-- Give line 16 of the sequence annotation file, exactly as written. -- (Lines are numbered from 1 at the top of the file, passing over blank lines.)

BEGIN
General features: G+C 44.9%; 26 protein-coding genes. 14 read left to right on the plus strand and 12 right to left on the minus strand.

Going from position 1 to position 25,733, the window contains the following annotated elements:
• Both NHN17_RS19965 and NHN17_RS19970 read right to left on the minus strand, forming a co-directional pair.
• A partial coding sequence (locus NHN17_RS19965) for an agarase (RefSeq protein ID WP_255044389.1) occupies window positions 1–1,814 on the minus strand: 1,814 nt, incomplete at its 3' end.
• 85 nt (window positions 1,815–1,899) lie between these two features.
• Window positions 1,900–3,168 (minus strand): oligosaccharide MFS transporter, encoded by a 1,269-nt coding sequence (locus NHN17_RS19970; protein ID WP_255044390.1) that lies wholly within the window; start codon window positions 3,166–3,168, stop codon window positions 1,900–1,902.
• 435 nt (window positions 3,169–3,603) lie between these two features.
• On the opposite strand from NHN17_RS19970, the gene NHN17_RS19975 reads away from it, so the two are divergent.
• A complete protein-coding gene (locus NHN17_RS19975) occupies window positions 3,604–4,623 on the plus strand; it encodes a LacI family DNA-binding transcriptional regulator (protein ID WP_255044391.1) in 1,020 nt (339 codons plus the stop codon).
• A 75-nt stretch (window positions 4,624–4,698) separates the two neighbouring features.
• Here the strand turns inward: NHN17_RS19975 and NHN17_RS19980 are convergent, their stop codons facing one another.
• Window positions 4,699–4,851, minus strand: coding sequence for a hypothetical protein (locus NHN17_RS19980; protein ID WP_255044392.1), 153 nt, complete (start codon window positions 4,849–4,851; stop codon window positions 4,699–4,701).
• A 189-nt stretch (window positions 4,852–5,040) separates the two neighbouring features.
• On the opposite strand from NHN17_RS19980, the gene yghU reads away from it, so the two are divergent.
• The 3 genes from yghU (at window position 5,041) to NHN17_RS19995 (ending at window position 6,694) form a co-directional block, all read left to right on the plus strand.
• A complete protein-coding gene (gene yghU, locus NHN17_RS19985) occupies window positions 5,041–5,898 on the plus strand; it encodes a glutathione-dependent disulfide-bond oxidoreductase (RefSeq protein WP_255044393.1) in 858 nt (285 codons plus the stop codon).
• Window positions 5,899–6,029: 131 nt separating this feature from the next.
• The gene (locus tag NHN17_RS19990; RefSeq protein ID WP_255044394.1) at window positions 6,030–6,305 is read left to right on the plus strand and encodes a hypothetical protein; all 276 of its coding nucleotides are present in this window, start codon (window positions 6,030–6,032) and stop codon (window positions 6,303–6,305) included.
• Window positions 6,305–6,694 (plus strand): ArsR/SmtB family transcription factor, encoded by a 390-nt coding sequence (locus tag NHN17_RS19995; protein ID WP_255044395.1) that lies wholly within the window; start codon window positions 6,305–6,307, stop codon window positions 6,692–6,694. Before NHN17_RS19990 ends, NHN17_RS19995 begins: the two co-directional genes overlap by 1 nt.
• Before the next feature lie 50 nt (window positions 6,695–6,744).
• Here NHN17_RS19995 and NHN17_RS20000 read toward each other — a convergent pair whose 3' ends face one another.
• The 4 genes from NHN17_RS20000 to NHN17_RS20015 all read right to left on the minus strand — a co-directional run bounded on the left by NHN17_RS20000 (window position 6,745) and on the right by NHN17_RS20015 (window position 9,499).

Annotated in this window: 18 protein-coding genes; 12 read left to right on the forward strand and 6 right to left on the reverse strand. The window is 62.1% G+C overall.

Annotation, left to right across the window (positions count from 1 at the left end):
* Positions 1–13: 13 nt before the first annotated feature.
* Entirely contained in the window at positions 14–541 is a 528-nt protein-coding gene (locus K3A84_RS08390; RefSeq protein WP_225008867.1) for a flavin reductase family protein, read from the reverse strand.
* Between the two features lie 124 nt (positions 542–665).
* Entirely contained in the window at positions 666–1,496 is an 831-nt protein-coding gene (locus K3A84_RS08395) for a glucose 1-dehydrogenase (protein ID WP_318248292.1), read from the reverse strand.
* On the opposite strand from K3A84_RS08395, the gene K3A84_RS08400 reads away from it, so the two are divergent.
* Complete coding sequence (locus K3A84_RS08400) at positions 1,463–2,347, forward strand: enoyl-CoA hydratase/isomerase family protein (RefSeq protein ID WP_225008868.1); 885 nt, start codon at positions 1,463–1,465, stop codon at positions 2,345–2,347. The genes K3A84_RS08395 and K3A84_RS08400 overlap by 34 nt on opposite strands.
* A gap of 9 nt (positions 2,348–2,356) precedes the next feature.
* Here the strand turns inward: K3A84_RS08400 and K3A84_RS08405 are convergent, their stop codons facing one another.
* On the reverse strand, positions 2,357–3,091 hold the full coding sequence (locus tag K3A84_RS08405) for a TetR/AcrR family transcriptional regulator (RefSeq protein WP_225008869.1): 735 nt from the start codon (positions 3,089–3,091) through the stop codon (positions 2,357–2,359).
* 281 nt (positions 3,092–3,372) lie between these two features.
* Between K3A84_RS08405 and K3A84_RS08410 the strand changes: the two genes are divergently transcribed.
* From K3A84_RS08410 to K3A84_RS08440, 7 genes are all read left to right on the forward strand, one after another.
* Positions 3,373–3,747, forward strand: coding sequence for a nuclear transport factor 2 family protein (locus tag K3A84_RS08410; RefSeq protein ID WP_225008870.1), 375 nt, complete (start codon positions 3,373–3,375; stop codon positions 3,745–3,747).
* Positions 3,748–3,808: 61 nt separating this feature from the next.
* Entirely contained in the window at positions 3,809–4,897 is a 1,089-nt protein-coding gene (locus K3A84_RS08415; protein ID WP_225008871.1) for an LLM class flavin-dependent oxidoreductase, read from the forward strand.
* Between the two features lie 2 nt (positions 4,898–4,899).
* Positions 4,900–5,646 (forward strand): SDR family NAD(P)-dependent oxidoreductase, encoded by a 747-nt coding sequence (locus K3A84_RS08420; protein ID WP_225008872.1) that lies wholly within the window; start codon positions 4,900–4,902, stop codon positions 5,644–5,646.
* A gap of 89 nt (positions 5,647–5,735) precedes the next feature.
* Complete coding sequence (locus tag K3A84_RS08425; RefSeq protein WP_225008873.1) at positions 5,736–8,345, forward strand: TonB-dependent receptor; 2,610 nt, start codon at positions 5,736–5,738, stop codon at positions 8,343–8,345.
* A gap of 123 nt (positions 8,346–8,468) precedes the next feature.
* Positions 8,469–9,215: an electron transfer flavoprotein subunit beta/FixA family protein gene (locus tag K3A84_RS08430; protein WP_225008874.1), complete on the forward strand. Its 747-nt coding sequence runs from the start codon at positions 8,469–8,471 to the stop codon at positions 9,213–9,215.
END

• A complete protein-coding gene (gene yghU, locus NHN17_RS19985) occupies window positions 5,041–5,898 on the plus strand; it encodes a glutathione-dependent disulfide-bond oxidoreductase (RefSeq protein WP_255044393.1) in 858 nt (285 codons plus the stop codon).